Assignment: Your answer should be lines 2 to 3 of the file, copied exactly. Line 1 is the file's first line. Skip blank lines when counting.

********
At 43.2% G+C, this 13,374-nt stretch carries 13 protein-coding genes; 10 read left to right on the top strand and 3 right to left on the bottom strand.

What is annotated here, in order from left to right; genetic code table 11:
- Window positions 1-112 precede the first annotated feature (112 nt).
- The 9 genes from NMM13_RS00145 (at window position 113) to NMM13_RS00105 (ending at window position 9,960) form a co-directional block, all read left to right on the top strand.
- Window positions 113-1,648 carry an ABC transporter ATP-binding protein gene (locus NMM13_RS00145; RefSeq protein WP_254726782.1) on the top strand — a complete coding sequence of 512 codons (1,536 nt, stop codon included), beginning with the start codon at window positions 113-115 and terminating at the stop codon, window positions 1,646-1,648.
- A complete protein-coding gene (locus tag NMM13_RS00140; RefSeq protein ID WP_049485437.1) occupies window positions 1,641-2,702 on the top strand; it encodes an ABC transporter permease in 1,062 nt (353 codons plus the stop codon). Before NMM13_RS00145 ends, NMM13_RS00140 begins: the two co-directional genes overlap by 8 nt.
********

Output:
What is annotated here, in order from left to right; genetic code table 11:
- Window positions 1-112 precede the first annotated feature (112 nt).